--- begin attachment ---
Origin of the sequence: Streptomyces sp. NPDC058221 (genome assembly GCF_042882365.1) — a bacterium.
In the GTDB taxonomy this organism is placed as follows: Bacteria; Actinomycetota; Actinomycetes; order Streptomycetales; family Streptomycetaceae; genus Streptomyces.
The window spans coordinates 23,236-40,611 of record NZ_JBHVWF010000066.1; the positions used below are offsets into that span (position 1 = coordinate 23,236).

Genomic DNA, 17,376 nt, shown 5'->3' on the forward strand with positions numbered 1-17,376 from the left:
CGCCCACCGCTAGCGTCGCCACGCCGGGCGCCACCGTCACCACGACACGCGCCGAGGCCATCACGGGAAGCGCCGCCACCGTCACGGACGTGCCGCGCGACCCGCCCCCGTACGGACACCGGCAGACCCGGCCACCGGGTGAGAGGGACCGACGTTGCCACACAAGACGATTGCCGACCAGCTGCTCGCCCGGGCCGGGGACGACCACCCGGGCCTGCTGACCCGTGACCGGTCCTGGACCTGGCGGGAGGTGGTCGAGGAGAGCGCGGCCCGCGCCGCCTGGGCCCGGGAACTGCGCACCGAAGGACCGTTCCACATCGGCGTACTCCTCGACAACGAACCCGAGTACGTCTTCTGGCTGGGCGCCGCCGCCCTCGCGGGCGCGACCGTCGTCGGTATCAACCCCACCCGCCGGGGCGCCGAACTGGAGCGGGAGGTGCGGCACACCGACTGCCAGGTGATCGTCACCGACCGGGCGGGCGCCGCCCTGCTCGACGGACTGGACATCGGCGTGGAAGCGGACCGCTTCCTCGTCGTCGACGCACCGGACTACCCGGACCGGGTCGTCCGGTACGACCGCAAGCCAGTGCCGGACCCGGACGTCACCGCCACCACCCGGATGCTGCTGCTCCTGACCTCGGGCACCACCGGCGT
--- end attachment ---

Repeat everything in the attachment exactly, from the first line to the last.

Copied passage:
Origin of the sequence: Streptomyces sp. NPDC058221 (genome assembly GCF_042882365.1) — a bacterium.
In the GTDB taxonomy this organism is placed as follows: Bacteria; Actinomycetota; Actinomycetes; order Streptomycetales; family Streptomycetaceae; genus Streptomyces.
The window spans coordinates 23,236-40,611 of record NZ_JBHVWF010000066.1; the positions used below are offsets into that span (position 1 = coordinate 23,236).

Genomic DNA, 17,376 nt, shown 5'->3' on the forward strand with positions numbered 1-17,376 from the left:
CGCCCACCGCTAGCGTCGCCACGCCGGGCGCCACCGTCACCACGACACGCGCCGAGGCCATCACGGGAAGCGCCGCCACCGTCACGGACGTGCCGCGCGACCCGCCCCCGTACGGACACCGGCAGACCCGGCCACCGGGTGAGAGGGACCGACGTTGCCACACAAGACGATTGCCGACCAGCTGCTCGCCCGGGCCGGGGACGACCACCCGGGCCTGCTGACCCGTGACCGGTCCTGGACCTGGCGGGAGGTGGTCGAGGAGAGCGCGGCCCGCGCCGCCTGGGCCCGGGAACTGCGCACCGAAGGACCGTTCCACATCGGCGTACTCCTCGACAACGAACCCGAGTACGTCTTCTGGCTGGGCGCCGCCGCCCTCGCGGGCGCGACCGTCGTCGGTATCAACCCCACCCGCCGGGGCGCCGAACTGGAGCGGGAGGTGCGGCACACCGACTGCCAGGTGATCGTCACCGACCGGGCGGGCGCCGCCCTGCTCGACGGACTGGACATCGGCGTGGAAGCGGACCGCTTCCTCGTCGTCGACGCACCGGACTACCCGGACCGGGTCGTCCGGTACGACCGCAAGCCAGTGCCGGACCCGGACGTCACCGCCACCACCCGGATGCTGCTGCTCCTGACCTCGGGCACCACCGGCGT